The veteran guitar hero's tribute to the late pop genius would have been worth the price of entry in itself, says Neil McCormick
Pink crossed with purple at the Royal Albert Hall, as a purple orb shone over the stage like a purple sun, spotlights bathed the imperious Victorian interior in luminous hues of violet, and David Gilmour segued Pink Floyd’s Comfortably Numb into Prince’s Purple Rain. In the midst of the longest, brightest burning coda to the Floyd rock classic you could ever wish to hear, the band shifted seamlessly into the Prince chord sequence, Gilmour showering his rapt audience at this Teenage Cancer Trust benefit gig with a cascade of glittering guitar notes while a trio of backing singers delivered descending, “Oooh, oooh, oooh, oooh’s”. No words were said or needed to be, as one incredible guitarist paid tribute to another.
It was a fantastic and unexpected conclusion to another reliably impressive performance from Gilmour that hit all the right notes to satisfy fans whilst only intermittently setting pulses racing. Comfortably Numb is perhaps a risky title to have hanging around your neck. The elegiac epic from Pink Floyd’s 1979 double album The Wall has become something of a signature song for the 70-year-old Gilmour. The elegant, yearning melody suits his dry, thin, clear voice, which has gained a bit of welcome rasp in old age, adding tonal weight. The way the narcotic numbness of the track is counterpointed by the extraordinary beauty and elegance of his soaring solos perfectly exemplifies his talent. But the sentiments of his old colleague Roger Waters’s lyrics seem increasingly to suit him too.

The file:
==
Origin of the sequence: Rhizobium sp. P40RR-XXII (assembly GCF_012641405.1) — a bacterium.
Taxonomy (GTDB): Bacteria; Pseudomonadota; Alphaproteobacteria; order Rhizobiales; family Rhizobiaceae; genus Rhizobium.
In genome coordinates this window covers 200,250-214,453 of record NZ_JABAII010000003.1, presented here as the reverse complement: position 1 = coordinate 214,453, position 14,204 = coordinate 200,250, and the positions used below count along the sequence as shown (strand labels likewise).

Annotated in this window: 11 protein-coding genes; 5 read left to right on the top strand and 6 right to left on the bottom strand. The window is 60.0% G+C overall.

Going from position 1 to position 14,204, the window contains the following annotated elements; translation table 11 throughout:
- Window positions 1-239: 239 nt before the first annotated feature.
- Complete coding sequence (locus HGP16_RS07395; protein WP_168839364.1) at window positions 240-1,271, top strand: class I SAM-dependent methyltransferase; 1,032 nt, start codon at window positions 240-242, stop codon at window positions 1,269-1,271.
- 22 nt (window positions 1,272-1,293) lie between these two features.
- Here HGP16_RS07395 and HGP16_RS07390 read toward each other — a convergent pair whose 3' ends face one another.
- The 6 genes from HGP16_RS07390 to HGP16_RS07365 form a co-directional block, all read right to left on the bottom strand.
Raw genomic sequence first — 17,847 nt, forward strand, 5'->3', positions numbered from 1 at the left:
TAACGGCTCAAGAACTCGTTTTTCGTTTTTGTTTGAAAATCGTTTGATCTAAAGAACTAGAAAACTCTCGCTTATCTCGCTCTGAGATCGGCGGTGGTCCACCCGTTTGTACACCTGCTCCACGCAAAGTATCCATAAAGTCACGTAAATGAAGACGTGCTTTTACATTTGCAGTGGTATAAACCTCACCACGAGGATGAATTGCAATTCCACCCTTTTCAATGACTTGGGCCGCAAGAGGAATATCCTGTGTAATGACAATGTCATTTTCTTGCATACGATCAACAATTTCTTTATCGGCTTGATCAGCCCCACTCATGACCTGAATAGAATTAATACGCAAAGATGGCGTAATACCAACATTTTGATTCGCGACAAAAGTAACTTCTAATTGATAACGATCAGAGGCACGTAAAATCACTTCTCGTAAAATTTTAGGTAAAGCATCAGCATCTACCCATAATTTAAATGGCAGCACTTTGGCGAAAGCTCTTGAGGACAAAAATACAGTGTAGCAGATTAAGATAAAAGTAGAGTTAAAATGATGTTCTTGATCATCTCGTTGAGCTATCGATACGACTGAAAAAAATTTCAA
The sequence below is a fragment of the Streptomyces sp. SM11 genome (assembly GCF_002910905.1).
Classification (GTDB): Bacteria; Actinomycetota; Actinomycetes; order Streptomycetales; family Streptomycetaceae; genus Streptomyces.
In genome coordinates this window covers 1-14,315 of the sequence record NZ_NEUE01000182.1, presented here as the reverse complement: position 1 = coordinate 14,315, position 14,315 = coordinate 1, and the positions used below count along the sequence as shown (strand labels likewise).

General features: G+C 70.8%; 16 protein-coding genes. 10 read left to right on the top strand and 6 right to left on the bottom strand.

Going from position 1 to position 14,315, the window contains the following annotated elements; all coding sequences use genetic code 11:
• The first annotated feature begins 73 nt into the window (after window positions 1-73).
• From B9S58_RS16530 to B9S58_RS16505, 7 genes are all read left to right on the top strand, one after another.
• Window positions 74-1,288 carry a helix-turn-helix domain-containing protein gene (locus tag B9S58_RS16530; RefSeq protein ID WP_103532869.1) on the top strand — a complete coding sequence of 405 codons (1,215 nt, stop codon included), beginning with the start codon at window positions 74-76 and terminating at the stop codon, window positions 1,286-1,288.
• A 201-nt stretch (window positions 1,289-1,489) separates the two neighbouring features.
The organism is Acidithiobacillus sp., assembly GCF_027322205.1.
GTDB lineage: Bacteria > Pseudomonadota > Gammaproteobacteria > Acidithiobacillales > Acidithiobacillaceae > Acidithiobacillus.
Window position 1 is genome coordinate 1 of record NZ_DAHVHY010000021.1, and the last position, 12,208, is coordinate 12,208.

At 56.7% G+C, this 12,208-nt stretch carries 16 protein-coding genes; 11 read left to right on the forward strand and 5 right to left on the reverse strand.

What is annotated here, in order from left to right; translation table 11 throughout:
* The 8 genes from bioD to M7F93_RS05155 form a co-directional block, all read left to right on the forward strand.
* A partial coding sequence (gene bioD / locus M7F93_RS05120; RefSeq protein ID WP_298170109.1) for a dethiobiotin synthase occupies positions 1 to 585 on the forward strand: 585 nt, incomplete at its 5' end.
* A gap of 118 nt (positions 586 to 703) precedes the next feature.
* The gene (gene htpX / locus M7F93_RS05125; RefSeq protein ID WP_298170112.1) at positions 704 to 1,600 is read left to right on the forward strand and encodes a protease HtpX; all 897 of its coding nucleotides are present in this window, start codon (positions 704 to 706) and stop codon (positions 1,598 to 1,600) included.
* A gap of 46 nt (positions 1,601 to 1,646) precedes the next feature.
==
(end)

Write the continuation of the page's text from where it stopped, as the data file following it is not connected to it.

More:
If I have a criticism of Gilmour, it would be that for such a master musician he rarely ventures out of his comfort zone. With his nine-piece band, he offers gleaming, note-perfect recreations of Floyd classics and selections from his excellent 2015 solo album, Rattle That Lock, with all the reverence of a self-tribute band. They can certainly build up a densely textured stew of sound with exquisitely layered backing vocals, but with musicians of this calibre it would be fantastic to hear them really let loose and play something that hasn’t been rehearsed almost to death, which in turn might propel Gilmour into new spaces. The blistering attack of early Floyd psychedelia on Astronomy Domine is a brief reminder that Gilmour did not always play it so safe.
But it feels churlish to carp, because every time Gilmour unleashes a solo we are reminded that we are listening to one of the all-time greats. There are certain things that he does better than any other guitar player: those long, tremulous, sustained notes that seem to rise up out of the ether and bleed off into eternity. But he also finds places to take those weeping notes, his fingers roaming freely over the entire fretboard, bending and twisting strings at will. He rips it up with rock drama on Fat Old Sun and Run Like Hell and stirs new life into an old classic like Wish You Were Here with eloquent, emotional figures.
Gilmour may have little of the swagger and daring of the artist he paid tribute to at the end, but that final sensational solo would have been worth the price of entry in itself.